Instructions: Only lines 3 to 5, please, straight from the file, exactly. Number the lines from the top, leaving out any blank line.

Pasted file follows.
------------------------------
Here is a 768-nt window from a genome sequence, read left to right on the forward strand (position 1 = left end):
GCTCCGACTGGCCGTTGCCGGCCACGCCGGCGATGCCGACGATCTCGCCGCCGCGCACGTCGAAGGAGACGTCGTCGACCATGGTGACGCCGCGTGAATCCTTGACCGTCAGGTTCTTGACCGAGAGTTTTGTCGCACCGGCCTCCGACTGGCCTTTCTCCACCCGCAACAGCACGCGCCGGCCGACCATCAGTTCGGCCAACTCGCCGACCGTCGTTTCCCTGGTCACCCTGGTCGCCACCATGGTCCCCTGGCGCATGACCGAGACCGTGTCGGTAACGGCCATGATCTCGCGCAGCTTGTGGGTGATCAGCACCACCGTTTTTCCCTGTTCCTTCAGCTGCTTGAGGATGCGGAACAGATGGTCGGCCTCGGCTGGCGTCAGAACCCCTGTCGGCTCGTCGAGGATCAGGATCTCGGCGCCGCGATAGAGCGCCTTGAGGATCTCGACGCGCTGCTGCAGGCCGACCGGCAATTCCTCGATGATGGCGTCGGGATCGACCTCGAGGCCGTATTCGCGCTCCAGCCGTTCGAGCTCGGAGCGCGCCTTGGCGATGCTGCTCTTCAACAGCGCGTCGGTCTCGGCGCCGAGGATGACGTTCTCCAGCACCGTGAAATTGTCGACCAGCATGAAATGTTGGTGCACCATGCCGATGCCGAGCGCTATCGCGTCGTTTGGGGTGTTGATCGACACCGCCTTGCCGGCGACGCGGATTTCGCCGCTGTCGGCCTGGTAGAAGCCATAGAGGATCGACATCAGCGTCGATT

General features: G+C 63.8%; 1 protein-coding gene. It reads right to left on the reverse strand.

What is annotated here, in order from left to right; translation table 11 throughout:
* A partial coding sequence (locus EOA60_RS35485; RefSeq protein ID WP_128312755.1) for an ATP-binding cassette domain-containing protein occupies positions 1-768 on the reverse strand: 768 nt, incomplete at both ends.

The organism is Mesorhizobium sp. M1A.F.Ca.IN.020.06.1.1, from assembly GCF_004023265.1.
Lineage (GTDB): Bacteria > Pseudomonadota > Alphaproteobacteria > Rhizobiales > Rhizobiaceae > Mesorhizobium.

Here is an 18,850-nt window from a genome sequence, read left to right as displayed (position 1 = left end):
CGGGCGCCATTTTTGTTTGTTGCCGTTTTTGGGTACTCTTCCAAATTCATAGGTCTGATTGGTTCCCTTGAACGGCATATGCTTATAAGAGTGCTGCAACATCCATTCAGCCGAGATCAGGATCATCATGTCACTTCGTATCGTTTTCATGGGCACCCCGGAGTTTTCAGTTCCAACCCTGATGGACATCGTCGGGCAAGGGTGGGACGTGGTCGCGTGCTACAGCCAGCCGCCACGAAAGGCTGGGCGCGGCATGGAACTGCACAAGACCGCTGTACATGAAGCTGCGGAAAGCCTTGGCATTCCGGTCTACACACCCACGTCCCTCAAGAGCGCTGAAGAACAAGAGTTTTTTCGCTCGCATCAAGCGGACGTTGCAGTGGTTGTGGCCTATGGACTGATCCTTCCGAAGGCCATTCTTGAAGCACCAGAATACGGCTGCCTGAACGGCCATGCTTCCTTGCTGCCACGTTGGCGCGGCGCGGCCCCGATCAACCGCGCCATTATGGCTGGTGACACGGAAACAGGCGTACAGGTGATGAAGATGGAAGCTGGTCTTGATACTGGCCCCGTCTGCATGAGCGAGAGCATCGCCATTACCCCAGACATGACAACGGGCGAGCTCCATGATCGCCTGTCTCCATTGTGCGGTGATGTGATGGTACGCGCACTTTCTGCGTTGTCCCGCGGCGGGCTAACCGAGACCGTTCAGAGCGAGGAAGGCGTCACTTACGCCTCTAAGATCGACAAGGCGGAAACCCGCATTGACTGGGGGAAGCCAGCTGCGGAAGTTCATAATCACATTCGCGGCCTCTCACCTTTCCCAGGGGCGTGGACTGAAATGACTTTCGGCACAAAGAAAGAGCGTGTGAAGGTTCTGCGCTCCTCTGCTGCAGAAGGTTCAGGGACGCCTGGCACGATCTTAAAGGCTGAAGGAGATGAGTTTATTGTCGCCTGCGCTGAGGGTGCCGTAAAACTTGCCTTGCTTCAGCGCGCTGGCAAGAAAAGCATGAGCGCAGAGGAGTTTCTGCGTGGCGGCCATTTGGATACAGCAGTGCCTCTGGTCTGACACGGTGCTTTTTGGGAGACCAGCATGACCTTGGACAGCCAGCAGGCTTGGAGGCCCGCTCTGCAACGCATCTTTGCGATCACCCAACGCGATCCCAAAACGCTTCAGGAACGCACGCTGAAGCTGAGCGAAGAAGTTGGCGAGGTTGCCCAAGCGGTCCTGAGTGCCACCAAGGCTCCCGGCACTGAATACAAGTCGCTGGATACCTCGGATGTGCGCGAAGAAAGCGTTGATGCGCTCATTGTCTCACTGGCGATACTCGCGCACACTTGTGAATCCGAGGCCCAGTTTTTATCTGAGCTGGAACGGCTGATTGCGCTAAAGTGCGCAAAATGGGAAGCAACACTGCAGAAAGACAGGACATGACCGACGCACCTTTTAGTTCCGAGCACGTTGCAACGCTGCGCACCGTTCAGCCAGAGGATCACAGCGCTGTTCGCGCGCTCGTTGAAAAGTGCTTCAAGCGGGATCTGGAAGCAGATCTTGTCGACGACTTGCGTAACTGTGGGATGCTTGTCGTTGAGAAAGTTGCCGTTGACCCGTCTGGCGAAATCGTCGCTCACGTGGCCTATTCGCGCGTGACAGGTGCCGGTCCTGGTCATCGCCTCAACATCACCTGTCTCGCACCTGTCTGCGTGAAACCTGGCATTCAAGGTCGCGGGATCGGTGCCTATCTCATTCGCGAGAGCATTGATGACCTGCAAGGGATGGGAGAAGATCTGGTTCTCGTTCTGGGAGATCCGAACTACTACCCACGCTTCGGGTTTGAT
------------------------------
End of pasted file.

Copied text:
General features: G+C 63.8%; 1 protein-coding gene. It reads right to left on the reverse strand.

What is annotated here, in order from left to right; translation table 11 throughout:
* A partial coding sequence (locus EOA60_RS35485; RefSeq protein ID WP_128312755.1) for an ATP-binding cassette domain-containing protein occupies positions 1-768 on the reverse strand: 768 nt, incomplete at both ends.